Unfortunately, in Beyonce’s case, when her lyrics aren’t warmed-over and cliched, they’re vulgar, ugly, manipulative and destructive. Often they’re all five of these things at once. Granted, many pop songs are profane, mind numbing garbage, but considering Beyonce’s status as Pagan Goddess of Secular America, her garbage is all the more toxic. Especially when mixed with racial exploitation. Remember, this is the woman who gave us a militant homage to the Black Panthers at the Super Bowl. -- Matt Walsh

Racial exploitation? I got Bingo. You are so mad right now, though. Stop. If you don't like this visual album, fine. Sit. Down. Beyonce's life, choices, career and art do not need to pass your pearl test.

"For a piece of work hailed as “groundbreaking” and “brilliant,” it’s strange that the title is one of the most overused cliches in the history of cliches." -- Matt Walsh

He didn't watch the visual aspect of this piece, or if he did, he doesn't understand what family can do for cliches. The grandmother's speech in this film, "I was given lemons, but I made lemonade," absolves this cliche. If it needed absolving, which it doesn't.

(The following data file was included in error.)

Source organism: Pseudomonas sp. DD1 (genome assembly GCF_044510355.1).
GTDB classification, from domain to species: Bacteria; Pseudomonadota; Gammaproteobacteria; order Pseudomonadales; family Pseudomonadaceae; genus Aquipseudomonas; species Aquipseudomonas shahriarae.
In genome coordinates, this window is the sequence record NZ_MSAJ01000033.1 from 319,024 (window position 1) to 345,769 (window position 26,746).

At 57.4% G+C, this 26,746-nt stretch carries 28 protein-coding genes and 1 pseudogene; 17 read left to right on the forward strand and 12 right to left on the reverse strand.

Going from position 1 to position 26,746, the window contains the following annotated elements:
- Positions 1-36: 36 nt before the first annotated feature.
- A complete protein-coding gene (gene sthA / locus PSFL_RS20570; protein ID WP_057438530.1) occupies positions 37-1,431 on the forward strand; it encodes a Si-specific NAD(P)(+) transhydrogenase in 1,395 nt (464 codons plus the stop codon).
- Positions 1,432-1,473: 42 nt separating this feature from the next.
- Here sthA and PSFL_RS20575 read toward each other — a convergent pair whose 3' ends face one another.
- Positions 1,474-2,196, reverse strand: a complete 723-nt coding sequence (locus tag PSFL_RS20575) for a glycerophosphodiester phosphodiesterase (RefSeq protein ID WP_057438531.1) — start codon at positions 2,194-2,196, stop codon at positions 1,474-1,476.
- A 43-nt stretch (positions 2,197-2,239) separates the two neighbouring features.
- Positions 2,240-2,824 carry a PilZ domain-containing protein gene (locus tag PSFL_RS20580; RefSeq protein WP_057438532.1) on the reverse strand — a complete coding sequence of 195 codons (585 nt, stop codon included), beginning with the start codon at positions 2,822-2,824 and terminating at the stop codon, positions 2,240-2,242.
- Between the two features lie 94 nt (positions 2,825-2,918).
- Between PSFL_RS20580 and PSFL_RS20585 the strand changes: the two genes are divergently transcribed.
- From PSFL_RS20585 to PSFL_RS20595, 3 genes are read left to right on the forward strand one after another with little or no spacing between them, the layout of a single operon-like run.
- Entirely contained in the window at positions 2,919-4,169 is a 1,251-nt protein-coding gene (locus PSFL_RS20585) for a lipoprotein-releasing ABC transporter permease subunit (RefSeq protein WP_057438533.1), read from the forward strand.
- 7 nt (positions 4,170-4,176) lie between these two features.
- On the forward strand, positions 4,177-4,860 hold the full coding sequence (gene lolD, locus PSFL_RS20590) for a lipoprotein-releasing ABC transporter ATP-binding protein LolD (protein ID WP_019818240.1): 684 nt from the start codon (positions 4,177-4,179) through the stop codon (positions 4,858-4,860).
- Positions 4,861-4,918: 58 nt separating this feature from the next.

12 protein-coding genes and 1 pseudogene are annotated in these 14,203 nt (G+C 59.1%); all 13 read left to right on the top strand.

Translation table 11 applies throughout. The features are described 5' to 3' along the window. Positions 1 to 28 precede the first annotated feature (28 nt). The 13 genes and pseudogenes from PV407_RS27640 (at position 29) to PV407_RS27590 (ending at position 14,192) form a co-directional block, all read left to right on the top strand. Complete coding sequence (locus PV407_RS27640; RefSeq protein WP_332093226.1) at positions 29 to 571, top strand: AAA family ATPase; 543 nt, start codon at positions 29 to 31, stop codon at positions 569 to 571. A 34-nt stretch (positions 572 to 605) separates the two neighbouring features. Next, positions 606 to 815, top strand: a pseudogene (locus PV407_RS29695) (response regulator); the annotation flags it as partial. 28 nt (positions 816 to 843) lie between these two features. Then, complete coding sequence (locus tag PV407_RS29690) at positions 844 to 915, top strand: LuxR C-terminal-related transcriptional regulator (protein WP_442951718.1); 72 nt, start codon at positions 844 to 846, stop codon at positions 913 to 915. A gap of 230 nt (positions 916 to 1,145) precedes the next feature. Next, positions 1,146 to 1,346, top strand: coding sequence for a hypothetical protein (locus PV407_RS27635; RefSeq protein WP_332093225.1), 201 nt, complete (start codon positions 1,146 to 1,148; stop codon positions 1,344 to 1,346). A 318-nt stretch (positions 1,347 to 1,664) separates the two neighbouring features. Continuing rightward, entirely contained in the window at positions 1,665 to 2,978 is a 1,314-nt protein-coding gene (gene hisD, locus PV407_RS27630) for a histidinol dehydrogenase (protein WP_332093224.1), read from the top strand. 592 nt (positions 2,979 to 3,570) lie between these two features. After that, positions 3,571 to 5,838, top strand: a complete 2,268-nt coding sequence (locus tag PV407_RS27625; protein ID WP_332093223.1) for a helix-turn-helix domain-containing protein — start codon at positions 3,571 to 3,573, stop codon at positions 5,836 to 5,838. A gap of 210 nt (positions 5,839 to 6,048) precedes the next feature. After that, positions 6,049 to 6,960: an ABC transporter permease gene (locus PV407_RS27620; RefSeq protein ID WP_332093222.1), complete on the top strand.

Lemonade is a tribute to generations of forced silence, a rebellion against the conventional societal bonds that tie women, but especially Black women, to norms that exist solely so that we can watch them drown and then claim it was their fault. It is a masterpiece tribute to love, life, history.

It is a statement demanding the context we have stripped from generations, giving voice and meaning to those with only the raw power of vulnerability and quieted strife and shoulders of silent steel while deafening white America with its veracity and truth. It is opening eyes and shutting white mouths everywhere.

It is revolution. It is everything everyone has ever needed.

And the lyrics are part of that, Matt Walsh. If they do not make you feel empowered, then sit down. This is not for you. And please, have you completely forgotten the Somali poet, Warsan Shire? Of course you have. Her work, quoted in this album, lends it yet another level of brilliance, molding genres and reaching people where it counts. It is a literal lifting up of a voice that needs to be heard. But not by you. Because it's not for you. 

"Leaving aside for the moment the racist undertones and the fact that she dresses like a wealthy stripper, let’s look at what she’s actually saying." --Matt Walsh